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How the Brooklyn Drill movement is NY's most unique contribution to rap

After being inspired by their "cousins" in Chicago and London, NYC has elevated the drill movement in today's rap scene!

By ArdenPublished 4 years ago 3 min read

Would it be crazy for me to say, out of all of New York’s contributions to rap — and trust me there’s A LOT of them — what I’m going to share is it most unique ever? Now keep in mind, what I said: Unique. Not greatest. Not the biggest. Heck, I didn’t even say most influential. All I plan on doing is explaining how a sub-genre within New York’s huge rap scene became its most important sound, during this rapidly-growing time in our culture.

My friend AK, who serves as one of my co-hosts on the 4$IDE Podcast, was with me last December at SOB’s. We were given two media passes to cover HOT 97’s “Who’s Got Next?” event, a platform that highlights emerging artists who actually got next. While each show is slightly different, “Who’s Got Next?” has become a viable platform for acts — especially those from New York — who are on the cusp of blowing up. When you also consider the fact, it’s held at SOB’s, a place where Drake, J. Cole, and other famous acts once performed, you soon understand its importance.

But as the night went on and the headliners were performing, AK tapped me on the shoulder and said six words: “This is that Brooklyn Drill sound.” At first, it confused me because when I thought of drill in rap, I quickly thought of Chief Keef, Lil Durk, and others from Chicago who created that sound five or six years ago. Don’t you remember the first time, you saw their videos and how in shock you were? If you’re under 30-years-old, there aren’t many memories as a rap fan, that’ll rival those moments.

Yet, as the term “Brooklyn Drill Sound” rang in my head, I immediately witnessed it in the flesh. As Ether Da Connect performed with the energy of a million people, on and off stage, so were his people on stage. With each rapid drum pattern, beat drop, and flow which is now distinct amongst all sounds in American rap, I realized AK’s statement was correct.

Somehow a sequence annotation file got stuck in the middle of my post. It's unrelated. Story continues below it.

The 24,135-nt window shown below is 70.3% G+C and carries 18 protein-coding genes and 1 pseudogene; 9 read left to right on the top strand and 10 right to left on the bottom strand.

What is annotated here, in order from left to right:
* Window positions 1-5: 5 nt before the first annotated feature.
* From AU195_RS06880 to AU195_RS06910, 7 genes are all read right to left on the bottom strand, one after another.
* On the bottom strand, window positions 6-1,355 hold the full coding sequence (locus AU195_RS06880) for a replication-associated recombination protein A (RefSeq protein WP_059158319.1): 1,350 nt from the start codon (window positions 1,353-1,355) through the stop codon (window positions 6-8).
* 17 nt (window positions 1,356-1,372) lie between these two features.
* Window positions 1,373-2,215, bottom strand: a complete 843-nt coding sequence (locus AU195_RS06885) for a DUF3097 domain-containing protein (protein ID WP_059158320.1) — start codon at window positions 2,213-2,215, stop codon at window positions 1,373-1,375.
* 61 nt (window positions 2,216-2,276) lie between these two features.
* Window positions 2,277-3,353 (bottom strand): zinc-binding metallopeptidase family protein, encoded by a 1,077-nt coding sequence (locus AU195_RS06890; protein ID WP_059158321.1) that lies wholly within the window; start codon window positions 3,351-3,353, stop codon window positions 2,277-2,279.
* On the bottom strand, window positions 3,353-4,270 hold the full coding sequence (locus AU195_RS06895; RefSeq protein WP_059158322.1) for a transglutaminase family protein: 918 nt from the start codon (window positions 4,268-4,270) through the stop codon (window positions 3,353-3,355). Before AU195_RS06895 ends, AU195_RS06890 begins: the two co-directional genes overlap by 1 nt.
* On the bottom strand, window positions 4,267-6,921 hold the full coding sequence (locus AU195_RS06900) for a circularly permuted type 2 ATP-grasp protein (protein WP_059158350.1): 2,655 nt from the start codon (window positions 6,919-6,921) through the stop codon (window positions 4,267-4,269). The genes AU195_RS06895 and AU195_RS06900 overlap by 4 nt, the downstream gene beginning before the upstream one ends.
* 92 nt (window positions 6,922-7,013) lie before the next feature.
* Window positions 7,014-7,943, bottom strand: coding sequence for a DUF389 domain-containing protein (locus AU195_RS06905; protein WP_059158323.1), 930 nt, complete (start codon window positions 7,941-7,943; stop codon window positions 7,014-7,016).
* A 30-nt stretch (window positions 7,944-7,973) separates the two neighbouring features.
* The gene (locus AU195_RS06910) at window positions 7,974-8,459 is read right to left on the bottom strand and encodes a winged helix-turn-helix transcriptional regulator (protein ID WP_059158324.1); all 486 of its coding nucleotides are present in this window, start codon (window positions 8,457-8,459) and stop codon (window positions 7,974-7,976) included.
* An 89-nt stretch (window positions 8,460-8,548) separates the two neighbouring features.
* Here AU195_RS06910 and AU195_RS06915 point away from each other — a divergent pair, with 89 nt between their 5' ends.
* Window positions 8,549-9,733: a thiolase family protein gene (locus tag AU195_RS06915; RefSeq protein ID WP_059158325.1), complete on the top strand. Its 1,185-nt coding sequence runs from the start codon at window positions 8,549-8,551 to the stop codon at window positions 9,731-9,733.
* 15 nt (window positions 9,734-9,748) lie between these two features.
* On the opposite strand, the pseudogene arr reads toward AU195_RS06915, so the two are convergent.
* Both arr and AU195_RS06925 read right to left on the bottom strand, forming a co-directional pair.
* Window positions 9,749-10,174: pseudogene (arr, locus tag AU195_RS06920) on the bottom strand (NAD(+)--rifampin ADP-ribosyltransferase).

In recent years, whether we’re talking about A Boogie with Da Hoodie, Bobby Shmurda, or the several up and coming artists (Flip Dinero, Sheff G, Pop Smoke, Max Demon, etc) who are catching fire in their respective boroughs, New York’s reemergence on the national scene is all because of these guys and this sound.

I remember saying on my podcast, several months ago, that if hip-hop was baseball, then New York currently has the best group of prospects. Despite our lack of superstars, New York’s reemergence in hip-hop has been because of the young kids and savvy veterans, who either created or expanded upon a new sound.

When we look at the sub-genre known as “Brooklyn Drill”, it’s not filled with so-called superstars and crews. This collection of artists, vibes, and visuals is home-grown, as the home base is literally Brooklyn. Now is BK the only place doing it? Of course, not, as other parts of the Tri-State area are immersed in the sound and created some heat. Yet, as we always say, “there’s no place like home.”

The energy which comes from those guys, even when they’re 20, 30, or even 40 people deep on stage hits DIFFERENTLY. With each song performed, I watched Ether along with Mr. Swipey and Fivio Foreign — whose “Big Drip” record rang off this past summer — effortlessly trade roles in relation to who is leading, dancing, and interacting with the crowd. What made it crazier, was how their own crew, yes those same 20, 30, or even 40 folks on stage, also readjusted with ease!

Energy and a pure expression of yourself are what ultimately define Brooklyn Drill. In case you didn’t know, but a lot of these guys, including Bobby & GS9, come from island-based families who originated in Africa, Jamaica, Trinidad, and Tobago, and other places. As someone who comes from that kind of family, I quickly understood the value of dancing, having rhythm, and setting the tone with your music.

Between my own experience of listening to this sub-genre along with witnessing it in person, I finally realized what is New York’s most unique contribution to rap; and you know what? It felt good knowing it wasn’t made by the industry or will die down anytime soon. Why? Because its purpose is constantly reconfirmed by the people, whose music/actions are fueled by their real lives. That was clearly shown on that faithful night in December, as New York City loudly rapped and danced the night away.


About the Creator


Soon to be 27 | NY born and raised | I've been lucky enough to establish a sports and music writing/podcasting career | Bylines include USA Today, SB Nation, SLAM Magazine, and Zagsblog.

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    ArdenWritten by Arden

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